Are you a blogger who uses publishing tools but want a little more control? Do you get a little nervous at the thought of manually editing your blog’s HTML? That’s like me wondering what goes on under my car’s hood, hoping nothing ever breaks down, and also hoping I’ll never actually have to change a tire on the side of the road. But it’s not all that scary if you know some basics!
Here are 10 HTML tags that I use frequently, so just as it might come in handy for you, this list is going to come in handy for me too. Consider it a one-stop shopping depot for the most common HTML tags you might use while blogging. Just bookmark this post and hop on by whenever you need a little Copy-Paste action to get you on your way!
1. Manually insert images
<img src=”URL of image”>
Use this tag when you need to add images or buttons to your sidebar or post. To find the URL of your image:
WordPress: Look for the image in your Media Library. The URL should be listed.
Blogger: Open a new empty post. Upload and insert the image into that post and look at the HTML. The URL is based off of a Google Picasaweb location, so the name of the file is not as straightforward.
You can also format this image by using other tags around the <img src> tag, such as adding a hyperlink.
<a href=”URL”>thing that is linked</a>
-- Make an image hyperlinked <a href=”URL”><img src=”URL of image”></a>
-- Make text hyperlinked <a href=”URL”>This text is linked</a>
Do we all have links coming out of our ears?! Links to parties, to old posts, to friends’ blogs, to social media. It’s easy to do in a blog post with that little chain link icon, but what if you need to manually add one in your sidebar?
Anything that is written in between the <a href> and </a> tags will be hyperlinked. The “anything” can be an image or plain text. To make it more fun, you can also style and format the text that is within the <a href> and </a> tags, such as make it bold or italicized (see #9).
3. Link to a part of a page
-- At a specific point in your page <div id="Page_Section_ID"></div>
-- Whenever you want to link to "Page_section_ID", use the modified URL <a href="URL#Page_section_ID">Text</a>
In my project galleries, I like to link to specific parts of each gallery, instead of always to the top of the page. To do so, create a div id tag at the desired break point on your page with the name of the section. Then when you create your hyperlink, link to the URL of the page, followed by a hashtag and then the name of the section for which you created the div id. Then, the link will automatically load that URL, but also jump to the correct section of the page.
4. No follow links
<a href=”URL” rel=”nofollow”>Thing that is linked</a>
I don’t know all the rules Google has stated regarding the use of follow and nofollow links, but I use nofollow links on all sponsored links. The ones I don’t add nofollow are my own and ones that are purely organic (not paid or affliated in any way). Although I’m not sure if I’m even doing that right! There are also WordPress plugins to do this function for you, but I like to minimize my use of plug-ins, and this way, you know exactly which links you’ve set to nofollow.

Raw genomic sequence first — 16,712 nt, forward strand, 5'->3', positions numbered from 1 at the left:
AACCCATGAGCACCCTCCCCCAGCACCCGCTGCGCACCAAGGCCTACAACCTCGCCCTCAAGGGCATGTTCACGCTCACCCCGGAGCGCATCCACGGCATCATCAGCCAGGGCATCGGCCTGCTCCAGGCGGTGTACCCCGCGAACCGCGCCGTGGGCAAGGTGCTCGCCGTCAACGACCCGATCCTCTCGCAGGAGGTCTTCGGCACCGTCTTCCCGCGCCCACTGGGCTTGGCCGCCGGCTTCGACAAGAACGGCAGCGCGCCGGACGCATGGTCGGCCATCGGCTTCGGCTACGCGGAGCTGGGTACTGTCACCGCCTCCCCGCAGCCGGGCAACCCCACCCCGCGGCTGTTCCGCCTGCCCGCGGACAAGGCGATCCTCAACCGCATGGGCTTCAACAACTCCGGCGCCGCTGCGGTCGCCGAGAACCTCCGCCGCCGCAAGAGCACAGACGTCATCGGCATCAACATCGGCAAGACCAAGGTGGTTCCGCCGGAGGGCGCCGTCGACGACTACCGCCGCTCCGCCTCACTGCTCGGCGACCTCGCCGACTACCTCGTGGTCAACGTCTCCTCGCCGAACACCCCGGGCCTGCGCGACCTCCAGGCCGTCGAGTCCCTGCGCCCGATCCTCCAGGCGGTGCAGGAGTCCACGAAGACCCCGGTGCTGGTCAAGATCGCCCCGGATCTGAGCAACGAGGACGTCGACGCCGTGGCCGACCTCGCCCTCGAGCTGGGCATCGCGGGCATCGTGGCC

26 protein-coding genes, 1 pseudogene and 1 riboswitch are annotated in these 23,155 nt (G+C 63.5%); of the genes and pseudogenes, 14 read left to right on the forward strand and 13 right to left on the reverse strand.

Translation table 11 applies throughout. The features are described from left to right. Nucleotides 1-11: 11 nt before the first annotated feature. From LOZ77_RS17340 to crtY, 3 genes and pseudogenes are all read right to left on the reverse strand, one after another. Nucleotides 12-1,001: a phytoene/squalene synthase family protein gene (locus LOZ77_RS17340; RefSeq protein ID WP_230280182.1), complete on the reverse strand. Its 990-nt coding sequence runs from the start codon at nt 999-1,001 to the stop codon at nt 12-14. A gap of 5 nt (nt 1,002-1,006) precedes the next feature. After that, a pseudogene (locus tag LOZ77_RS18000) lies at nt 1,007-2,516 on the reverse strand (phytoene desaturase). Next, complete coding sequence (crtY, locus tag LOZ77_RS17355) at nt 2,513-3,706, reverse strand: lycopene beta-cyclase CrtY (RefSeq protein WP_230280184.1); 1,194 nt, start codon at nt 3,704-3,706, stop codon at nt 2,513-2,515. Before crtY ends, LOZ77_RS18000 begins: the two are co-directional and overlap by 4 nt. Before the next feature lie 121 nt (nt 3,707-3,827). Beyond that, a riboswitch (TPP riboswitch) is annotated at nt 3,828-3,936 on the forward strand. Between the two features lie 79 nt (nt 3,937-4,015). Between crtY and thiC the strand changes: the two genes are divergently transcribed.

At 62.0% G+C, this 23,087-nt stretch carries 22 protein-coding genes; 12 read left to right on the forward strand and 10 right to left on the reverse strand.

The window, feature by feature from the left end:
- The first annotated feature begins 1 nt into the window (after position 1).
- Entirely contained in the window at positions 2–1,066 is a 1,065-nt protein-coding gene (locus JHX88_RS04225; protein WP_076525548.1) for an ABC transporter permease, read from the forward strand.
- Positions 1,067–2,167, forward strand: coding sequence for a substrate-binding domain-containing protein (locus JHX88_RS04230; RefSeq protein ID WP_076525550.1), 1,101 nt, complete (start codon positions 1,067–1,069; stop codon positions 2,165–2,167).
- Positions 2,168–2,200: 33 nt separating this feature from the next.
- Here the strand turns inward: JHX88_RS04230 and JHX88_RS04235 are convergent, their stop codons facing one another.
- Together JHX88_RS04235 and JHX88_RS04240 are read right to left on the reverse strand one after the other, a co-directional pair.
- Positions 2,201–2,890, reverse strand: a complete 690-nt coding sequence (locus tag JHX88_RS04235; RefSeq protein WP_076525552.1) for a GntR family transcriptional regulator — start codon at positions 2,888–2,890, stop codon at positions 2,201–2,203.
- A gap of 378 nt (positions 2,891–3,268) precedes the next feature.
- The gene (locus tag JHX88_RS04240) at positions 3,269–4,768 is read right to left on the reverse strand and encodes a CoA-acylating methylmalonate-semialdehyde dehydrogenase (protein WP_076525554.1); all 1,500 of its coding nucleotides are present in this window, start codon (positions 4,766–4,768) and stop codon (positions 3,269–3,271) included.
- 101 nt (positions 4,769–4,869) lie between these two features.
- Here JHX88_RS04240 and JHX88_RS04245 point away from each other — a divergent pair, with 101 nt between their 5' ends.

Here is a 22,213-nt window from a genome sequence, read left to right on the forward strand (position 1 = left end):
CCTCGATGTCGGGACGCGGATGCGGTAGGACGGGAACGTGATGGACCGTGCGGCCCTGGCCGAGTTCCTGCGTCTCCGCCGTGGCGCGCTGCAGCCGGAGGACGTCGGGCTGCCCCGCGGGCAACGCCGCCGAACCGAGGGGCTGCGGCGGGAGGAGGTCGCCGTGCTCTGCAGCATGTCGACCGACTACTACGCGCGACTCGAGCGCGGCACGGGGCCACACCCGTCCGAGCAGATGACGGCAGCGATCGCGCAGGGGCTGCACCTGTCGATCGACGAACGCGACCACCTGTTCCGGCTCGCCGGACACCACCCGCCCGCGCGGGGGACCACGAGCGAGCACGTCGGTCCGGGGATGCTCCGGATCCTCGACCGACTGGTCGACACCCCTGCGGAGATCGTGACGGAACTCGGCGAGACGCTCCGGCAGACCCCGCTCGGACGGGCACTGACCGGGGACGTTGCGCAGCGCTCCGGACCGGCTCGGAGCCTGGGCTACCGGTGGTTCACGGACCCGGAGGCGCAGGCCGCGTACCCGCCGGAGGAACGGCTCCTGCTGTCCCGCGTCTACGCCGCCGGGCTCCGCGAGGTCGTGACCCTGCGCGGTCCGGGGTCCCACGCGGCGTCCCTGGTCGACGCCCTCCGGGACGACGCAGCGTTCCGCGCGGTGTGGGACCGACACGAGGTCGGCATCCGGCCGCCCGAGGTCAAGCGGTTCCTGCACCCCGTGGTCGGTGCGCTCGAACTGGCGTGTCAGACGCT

Just add rel=”nofollow” in any <a href> tag before the closing bracket.
5. Do not allow pins of this image
<img src=”URL of image” nopin=”nopin”>
I know Pinterest is pretty big around here, but sometimes you might post an image that you don’t want circulated to oblivion and back…like photos of your family. There’s no fool-proof way to discourage someone from taking those photos, but you can make it just a tad harder by adding the nopin attribute. This will at least prevent someone from easily pinning the image to Pinterest.
Add nopin=”nopin” to any <img src> tag before the closing bracket. If you use the official Pinterest hover Pin It button, using this attribute will prevent the Pin It button from showing when someone hovers over the image.
<table> <tbody> <tr> <td><img src=”URL of image”></td> <td><img src=”URL of image”></td> </tr> <tr> <td></td> <td></td> </tr> </tbody> </table>
Tables! Looks complicated, but not really, and makes for a nice clean look. The “tr” is your row and the “td” is your column. Start your row first, and list all your columns. Then close that row and start on the next one. Unless otherwise specified, the image in each cell dictates the size of the cell, which means if you want a nice even row or column, the images should be the same size. Otherwise, you’ll see random blank spaces where one image doesn’t quite meet up with another. To see more on formatting tables, check out W3 Schools.
7. Line breaks
<br /> <br />
Sometimes (like in WordPress, grr), just pressing the Return key doesn’t work the way you want it to work. I use a mixture of both methods to force a line break and extra spacing between paragraphs.
8. Bulleted lists
-- Unordered lists <ul> <li>list item will have a bullet in front of it</li> <li>list item</li> </ul>
-- Numbered lists <ol> <li>list item number 1</li> <li>list item number 2</li> </ol>
I don’t have a whole lot to say about this one. Lists come in handy for a variety of reasons. Should I list them?
9. Text styling – Center, Bold, Italics
-- Centering <center>Text/image to be centered</center>
-- Bold <strong>Text to be bold</strong>
-- Italics <em>Text to be italicized</em>
Sometimes you want to make a statement or write a disclaimer, or you just want to
shout from the rooftops!
10. Text styling – Color
<font color="blue">Text</font> <font color="00ff00">Text</font>
These last two tips (#9 and #10) are for HTML 4 styling. A lot of people/sites have moved to HTML 5 and CSS, and these attributes will not work in HTML 5. However, I find that I still use them for code in my widgets and on my sidebar.
The main thing with all of these tips is to try it out! Don’t be afraid to play around and experiment and see what works for your specific purpose.